I personally _love_ to stand 40 minutes to an hour prior to my flights just so I can get a decent seat. I mean what else would I be doing, trolling slashdot? Sheesh.

      Cattle call!

      • by kidgenius (704962)
        All planes start boarding 30 minutes before takeoff. Everyone does it. All require lining up too. And with Southwest you have assigned numbers so you know how to line-up. What's the big deal? The only reason I end up standing 40 minutes prior toa flight is because all the chairs are taken up by one person who has their bag sitting on the chair next to them....
      • by timeOday (582209)

        I personally _love_ to stand 40 minutes to an hour prior to my flights just so I can get a decent seat.

        You're referring to a system they stopped using a few years ago. Now, they give you a number based on when you check in online (you can also get a low number by flying alot, or paying extra), and you board in that order. You can remain seated right until they board the block of numbers that includes yours. You don't really *need* to be at your computer exactly 24 hours before your flight to check in

        • How the hell does one "check in" without being.. well.. in.

          • by timeOday (582209)
            Granted, they are probably abusing the term. But I really like it, since I sometimes have to book fairly soon before a trip, yet I still get a shot at a decent seat so long as I book at least 24 hours in advance. (On the other hand, they'll never give you a free 1st class upgrade like other airlines - since they don't have any such thing!)
          • by socsoc (1116769)
            You're confirming within 24 hours that you will be there, to the best of your ability, and aren't flaking on the flight.
    • by Hercynium (237328)

      and yet... southwest is an ITA customer, for the functionality on their own site (and possibly other authorized sales channels) though they still don't allow their fares to be used for cross-shopping search.

      (former ITA employee who is currently wondering what his shares would be worth right now)

    • by socsoc (1116769)

      still give you a free bag of peanuts and a free soda.

      Except last time I flew them peanuts were banned from being passed out on the flight because someone had an allergy. They also scolded people who opened peanuts from previous flights or had brought their own...

      • Re: (Score:3, Interesting)

        by Mortlath (780961)
        I have a daughter with a peanut allergy you insensitive clod!

        But seriously, since Southwest doesn't clean up between flights (only once in the morning), we can no longer take Southwest anymore. Even if they ban peanuts on our flight, there is too much old peanuts on the seats, floor, and air. Last time my daughter started getting a bad reaction and we had to douse her with medicine to keep it from getting life-threatening.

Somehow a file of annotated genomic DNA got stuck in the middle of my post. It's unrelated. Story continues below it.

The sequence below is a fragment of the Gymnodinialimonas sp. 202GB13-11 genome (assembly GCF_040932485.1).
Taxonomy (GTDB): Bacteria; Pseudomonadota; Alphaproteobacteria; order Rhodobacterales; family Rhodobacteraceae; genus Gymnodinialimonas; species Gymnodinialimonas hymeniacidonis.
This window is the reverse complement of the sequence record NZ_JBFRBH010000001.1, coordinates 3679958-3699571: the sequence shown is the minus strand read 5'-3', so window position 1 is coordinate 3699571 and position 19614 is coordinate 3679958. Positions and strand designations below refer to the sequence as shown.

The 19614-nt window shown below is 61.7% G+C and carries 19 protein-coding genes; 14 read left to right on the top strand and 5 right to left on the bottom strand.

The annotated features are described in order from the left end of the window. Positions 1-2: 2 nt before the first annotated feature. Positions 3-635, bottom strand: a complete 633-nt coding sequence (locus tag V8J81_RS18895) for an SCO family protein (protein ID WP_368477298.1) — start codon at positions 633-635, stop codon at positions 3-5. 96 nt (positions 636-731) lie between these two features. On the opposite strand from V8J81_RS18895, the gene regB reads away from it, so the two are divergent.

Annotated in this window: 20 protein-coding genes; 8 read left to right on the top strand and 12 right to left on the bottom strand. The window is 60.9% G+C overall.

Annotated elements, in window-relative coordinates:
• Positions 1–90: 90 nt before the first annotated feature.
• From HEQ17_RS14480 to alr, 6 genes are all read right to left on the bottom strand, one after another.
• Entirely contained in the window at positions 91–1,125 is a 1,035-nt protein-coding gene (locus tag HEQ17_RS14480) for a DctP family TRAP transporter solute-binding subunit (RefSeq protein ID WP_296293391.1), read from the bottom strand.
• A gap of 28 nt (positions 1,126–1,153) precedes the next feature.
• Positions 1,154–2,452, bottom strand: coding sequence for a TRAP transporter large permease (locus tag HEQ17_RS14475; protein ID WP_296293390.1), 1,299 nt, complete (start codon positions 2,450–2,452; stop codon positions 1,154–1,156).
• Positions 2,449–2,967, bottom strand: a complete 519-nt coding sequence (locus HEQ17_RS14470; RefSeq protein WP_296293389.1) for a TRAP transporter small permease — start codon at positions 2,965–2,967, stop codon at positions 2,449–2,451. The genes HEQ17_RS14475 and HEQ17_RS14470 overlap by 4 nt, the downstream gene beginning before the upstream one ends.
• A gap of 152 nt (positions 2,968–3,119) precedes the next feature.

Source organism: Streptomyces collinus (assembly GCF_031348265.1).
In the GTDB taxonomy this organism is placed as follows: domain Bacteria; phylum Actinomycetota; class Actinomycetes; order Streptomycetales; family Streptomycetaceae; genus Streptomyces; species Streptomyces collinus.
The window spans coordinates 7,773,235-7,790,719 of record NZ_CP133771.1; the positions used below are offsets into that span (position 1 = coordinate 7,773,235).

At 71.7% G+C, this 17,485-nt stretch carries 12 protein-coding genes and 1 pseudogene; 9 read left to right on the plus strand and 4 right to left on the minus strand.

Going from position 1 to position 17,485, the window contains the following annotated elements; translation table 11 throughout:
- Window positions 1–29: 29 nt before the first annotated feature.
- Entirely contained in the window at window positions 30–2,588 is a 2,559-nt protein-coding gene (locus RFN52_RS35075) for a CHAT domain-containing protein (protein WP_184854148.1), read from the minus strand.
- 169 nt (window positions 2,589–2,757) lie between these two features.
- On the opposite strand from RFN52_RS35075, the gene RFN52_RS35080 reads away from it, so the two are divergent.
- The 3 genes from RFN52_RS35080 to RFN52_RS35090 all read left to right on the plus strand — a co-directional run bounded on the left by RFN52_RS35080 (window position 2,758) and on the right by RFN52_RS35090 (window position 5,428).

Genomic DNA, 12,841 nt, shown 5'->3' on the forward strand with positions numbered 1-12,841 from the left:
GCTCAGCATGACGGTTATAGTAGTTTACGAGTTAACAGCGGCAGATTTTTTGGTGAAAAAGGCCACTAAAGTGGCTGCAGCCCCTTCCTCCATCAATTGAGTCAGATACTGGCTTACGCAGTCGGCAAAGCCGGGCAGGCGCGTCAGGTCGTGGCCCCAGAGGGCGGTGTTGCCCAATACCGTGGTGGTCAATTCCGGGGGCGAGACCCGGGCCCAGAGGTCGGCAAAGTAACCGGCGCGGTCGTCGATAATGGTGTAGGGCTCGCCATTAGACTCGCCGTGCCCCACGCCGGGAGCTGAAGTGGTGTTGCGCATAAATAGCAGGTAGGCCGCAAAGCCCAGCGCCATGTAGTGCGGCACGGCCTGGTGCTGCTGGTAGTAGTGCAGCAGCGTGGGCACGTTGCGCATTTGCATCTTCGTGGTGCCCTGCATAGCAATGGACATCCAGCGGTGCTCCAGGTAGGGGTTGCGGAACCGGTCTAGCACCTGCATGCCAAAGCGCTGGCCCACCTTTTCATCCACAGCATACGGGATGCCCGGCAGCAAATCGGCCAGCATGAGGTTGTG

People don't realize that just a little bit of peanuts around can cause those wi

    • by Amouth (879122)

      we have guys flying all the time - and most of them will only fly southwest.. one of the guys would rather, and does, drive 8 hours to a client rather than fly american (the only option for that client's city)

  • by Animats (122034) on Friday July 02, 2010 @03:13PM (#32778096) Homepage

    "Google has no plans to sell airline tickets to consumers", they say. However, Google Corporate Travel could be a big moneymaker. Companies will pay for outsourcing services to handle and account for their employee travel.

    • by Restil (31903)

      I don't think google WANTS to handle that process. That's not really what they do. They probably just want you to be able to type in a city and links for flights to that city from where you're at will show up in the search results, complete with prices, along with the news, shopping, ads and youtube results, as well as the regular search results. They just want to do the searching. The financial transaction can be handled by someone else.

      -Restil

  • Try it out (Score:5, Informative)

    by feenberg (201582) on Friday July 02, 2010 @03:16PM (#32778154)

    You can use the ITA engine at http://matrix.itasoftware.com/cvg/dispatch [itasoftware.com] and it is really quite good compared to most airline/agency websites. However, it won't actually sell you a ticket.

    • Re: (Score:3, Informative)

      by tjhayes (517162)
      It's significantly better than "really quite good". It is EXCELLENT. It's very quick, and the searches it executes can be VERY customizable. Let's say you wanted to fly from NYC to LAX, only on United, with exactly 1 stop, and that stop MUST be in Chicago. ITA can perform that exact search for you. It's really quite amazing how well it works.
  • Thank god for that (Score:3, Interesting)

    by JohnnyUK (1847438) on Friday July 02, 2010 @03:38PM (#32778434)
    I'm glad. Airline websites have had forever to get this right and yet, for me, one of the most frustrating things to do on the internet is find a flight in any sensible fashion.
    • by novex (515891)